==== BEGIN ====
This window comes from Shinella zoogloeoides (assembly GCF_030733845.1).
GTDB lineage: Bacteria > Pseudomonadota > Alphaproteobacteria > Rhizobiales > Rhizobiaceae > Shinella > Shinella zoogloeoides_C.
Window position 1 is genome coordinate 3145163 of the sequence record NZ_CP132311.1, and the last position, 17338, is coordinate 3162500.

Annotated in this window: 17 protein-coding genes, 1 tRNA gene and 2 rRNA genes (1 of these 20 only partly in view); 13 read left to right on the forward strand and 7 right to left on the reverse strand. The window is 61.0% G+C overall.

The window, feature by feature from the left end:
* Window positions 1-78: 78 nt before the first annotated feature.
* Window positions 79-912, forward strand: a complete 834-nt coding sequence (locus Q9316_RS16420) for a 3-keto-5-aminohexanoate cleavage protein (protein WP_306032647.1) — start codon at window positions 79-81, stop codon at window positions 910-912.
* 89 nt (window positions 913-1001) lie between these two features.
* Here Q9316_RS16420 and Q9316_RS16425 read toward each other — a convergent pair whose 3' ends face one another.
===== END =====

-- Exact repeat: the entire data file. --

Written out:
This window comes from Shinella zoogloeoides (assembly GCF_030733845.1).
GTDB lineage: Bacteria > Pseudomonadota > Alphaproteobacteria > Rhizobiales > Rhizobiaceae > Shinella > Shinella zoogloeoides_C.
Window position 1 is genome coordinate 3145163 of the sequence record NZ_CP132311.1, and the last position, 17338, is coordinate 3162500.

Annotated in this window: 17 protein-coding genes, 1 tRNA gene and 2 rRNA genes (1 of these 20 only partly in view); 13 read left to right on the forward strand and 7 right to left on the reverse strand. The window is 61.0% G+C overall.

The window, feature by feature from the left end:
* Window positions 1-78: 78 nt before the first annotated feature.
* Window positions 79-912, forward strand: a complete 834-nt coding sequence (locus Q9316_RS16420) for a 3-keto-5-aminohexanoate cleavage protein (protein WP_306032647.1) — start codon at window positions 79-81, stop codon at window positions 910-912.
* 89 nt (window positions 913-1001) lie between these two features.
* Here Q9316_RS16420 and Q9316_RS16425 read toward each other — a convergent pair whose 3' ends face one another.